During the row over George’s views, and following advice from friends, Darwin did not write directly to Mivart, who he described as a ‘lying scoundrel’, but in January 1875 he drafted a letter condemning Mivart’s actions and icily cutting all further communication. He could not, he told Joseph Hooker, forgive a man for malicious lying ‘merely because he says he is sorry’. Assuming this was sent, it is the last known contact between them. The draft letter, which will be published in volume 23 of theCorrespondence, due out next year, is reproduced in full below.

If you want to know more, check back. As soon as volume 22 is published, we’ll make a full account of the row and its causes available here when we put up the introduction and the Darwin–Mivart appendix.  In the meantime, you can read about their earlier row in the introductions to volumes 19 and 20.

Mivart continued to profess friendship for Darwin and to excuse his actions but a number of Darwin’s supporters shunned him. Although critical of the theory of natural selection, especially as applied to humans, Mivart did support broadly evolutionary views and was excommunicated from the Catholic Church shortly before his death in 1900.

To St G. J. Mivart  12 January 1875
Jan 12th 1875
Your article in the Q. R. for July 1874 contains a wholly false & malicious accusation against my son, Mr G. Darwin. You had a fair opportunity in the following number of retracting your infamous & explicit accusation, & you did not make even this small reparation.— Your article also includes deliberate misrepresentations of what I have published.
Therefore I refuse to hold for the future any communication with
Sir | Your obedt. servt. | Ch. Darwin
To | St. G. Mivart Esq

Cambridge University Library (DAR 97: C36).
Published by permission of the Darwin family and the Syndics of Cambridge University Library.

You can now read the letters between Darwin and Mivart from 1871 and 1872 online here, made available ahead of schedule with the permission of our colleagues at Cambridge University Press:

segunda-feira, 7 de maio de 2012

Did Darwin read Mendel?

David Galton

    The Mendel-Darwin Connection - Michael Ruse

    Read no further if you want a definite answer to this question. It is a sort of detective story with clues scattered around. The circumstances surrounding the question however are so interesting since they involve two of the most important scientific publications of the 19th century.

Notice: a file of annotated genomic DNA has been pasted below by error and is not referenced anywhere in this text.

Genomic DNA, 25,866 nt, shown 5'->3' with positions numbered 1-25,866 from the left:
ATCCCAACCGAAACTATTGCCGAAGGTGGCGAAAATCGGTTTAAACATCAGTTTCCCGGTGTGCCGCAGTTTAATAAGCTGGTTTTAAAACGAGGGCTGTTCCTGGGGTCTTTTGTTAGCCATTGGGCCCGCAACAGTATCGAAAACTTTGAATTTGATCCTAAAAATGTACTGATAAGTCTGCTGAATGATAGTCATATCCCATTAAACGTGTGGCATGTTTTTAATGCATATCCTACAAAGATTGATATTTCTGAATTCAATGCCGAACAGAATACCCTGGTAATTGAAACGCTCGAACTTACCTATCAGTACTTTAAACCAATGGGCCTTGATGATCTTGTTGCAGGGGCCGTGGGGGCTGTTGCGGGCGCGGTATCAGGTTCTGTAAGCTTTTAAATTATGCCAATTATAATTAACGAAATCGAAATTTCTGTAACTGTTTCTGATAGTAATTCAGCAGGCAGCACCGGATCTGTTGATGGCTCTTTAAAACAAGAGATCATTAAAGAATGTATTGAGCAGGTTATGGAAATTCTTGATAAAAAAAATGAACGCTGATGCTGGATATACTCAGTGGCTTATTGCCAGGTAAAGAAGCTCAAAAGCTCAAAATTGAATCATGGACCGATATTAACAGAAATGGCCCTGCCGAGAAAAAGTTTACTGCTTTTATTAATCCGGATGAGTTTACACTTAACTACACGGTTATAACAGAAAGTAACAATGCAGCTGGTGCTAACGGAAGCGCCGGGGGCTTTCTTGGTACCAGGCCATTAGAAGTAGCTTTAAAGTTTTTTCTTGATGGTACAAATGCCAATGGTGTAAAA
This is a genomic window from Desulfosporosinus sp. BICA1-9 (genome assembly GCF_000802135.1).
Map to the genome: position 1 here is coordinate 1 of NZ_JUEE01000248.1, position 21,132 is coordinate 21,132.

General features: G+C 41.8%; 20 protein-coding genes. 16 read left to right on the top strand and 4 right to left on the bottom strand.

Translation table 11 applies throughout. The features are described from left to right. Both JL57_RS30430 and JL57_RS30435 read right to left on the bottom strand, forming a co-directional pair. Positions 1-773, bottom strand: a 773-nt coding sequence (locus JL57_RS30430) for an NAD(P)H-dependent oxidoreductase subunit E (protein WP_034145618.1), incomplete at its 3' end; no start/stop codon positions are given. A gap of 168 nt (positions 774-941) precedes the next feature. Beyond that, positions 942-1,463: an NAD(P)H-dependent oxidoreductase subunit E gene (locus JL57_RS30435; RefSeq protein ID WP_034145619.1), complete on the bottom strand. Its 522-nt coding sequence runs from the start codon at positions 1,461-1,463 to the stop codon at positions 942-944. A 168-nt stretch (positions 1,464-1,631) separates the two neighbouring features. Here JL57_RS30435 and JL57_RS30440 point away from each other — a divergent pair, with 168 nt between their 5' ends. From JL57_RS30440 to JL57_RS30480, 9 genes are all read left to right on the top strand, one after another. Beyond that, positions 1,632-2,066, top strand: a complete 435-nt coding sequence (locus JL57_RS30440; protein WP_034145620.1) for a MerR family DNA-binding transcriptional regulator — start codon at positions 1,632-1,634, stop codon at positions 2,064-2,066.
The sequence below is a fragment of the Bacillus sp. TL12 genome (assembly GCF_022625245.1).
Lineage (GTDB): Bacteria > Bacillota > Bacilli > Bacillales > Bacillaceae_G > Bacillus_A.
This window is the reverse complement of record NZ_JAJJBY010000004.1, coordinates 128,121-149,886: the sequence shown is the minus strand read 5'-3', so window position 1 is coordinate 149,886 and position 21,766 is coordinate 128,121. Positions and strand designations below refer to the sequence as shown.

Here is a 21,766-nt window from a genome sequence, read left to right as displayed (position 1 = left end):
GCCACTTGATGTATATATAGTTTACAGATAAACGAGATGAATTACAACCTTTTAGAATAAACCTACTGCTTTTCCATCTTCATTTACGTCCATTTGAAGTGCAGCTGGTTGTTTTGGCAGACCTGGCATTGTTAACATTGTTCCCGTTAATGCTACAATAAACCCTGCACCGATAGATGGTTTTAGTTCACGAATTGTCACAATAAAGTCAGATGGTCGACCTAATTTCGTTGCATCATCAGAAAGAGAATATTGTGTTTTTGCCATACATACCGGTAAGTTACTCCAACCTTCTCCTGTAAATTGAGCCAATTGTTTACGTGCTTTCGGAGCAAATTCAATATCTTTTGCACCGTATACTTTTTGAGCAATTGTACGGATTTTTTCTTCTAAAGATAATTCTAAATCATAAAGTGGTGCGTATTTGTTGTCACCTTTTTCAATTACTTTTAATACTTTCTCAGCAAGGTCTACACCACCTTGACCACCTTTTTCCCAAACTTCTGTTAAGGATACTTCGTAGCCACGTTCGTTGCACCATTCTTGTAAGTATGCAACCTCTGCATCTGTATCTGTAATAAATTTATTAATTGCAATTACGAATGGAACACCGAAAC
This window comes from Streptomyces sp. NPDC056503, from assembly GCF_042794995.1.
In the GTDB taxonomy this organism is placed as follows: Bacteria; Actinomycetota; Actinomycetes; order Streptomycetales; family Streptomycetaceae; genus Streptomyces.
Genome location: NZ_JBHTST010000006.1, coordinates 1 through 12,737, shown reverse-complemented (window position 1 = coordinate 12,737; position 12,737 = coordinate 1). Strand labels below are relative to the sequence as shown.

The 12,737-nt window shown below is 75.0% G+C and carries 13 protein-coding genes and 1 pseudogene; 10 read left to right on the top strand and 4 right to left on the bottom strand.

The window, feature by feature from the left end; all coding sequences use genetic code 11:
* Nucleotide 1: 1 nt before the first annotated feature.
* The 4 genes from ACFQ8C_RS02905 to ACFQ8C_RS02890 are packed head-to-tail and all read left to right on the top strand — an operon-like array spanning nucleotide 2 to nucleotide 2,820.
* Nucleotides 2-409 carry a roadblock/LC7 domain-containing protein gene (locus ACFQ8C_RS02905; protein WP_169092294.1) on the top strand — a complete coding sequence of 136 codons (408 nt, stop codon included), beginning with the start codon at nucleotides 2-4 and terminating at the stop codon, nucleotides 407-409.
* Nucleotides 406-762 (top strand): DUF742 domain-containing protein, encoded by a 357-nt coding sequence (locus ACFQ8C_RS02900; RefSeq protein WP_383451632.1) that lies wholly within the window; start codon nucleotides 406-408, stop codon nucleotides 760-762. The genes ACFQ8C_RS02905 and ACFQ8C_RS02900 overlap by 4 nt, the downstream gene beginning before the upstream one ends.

The truly ground-breaking studies of Gregor Mendel were read before the Society for the Study of Natural Science of Brunn in 1865 entitled Versuche uber Pflanzen-Hybriden (Experiments in Plant Hybridization). Mendel ordered 40 reprints of his paper to send to famous European scientists; Darwin by then was certainly one of the most famous. Darwin's book on Origin of Species had been out for 6 years and was already in its 3rd edition. It had been translated into German, French, Dutch, Spanish, Polish and Russian.

    Mendel had of course read and studied the Origin of Species in the German translation, Uber die Entstehung der Arten as soon as the second edition appeared in 1863. In his personal copy, he made many notes in the margin with his small and careful handwriting with double underlines of some of the text and even interspersed with the occasional exclamation mark. He bought most of Darwin's other works and studied them carefully making frequent annotations. So it would be natural for him to send Darwin, as an eminent English naturalist, one of his 40 reprints.

    Of the 40 reprints of Mendel's article records exist that one was sent to each of the following scientists: von Marilaun, Kerner, Beijerinck, Boveri, Schleiden, and the Swiss botanist Karl Wilhelm von Nageli, now working in Munich. The last exchanged letters with Mendel over 7 years on the topic. More copies of the reprint were to be found in learned societies around Europe including the Royal Society, the Linnaean Society and the Greenwich Observatory in Britain.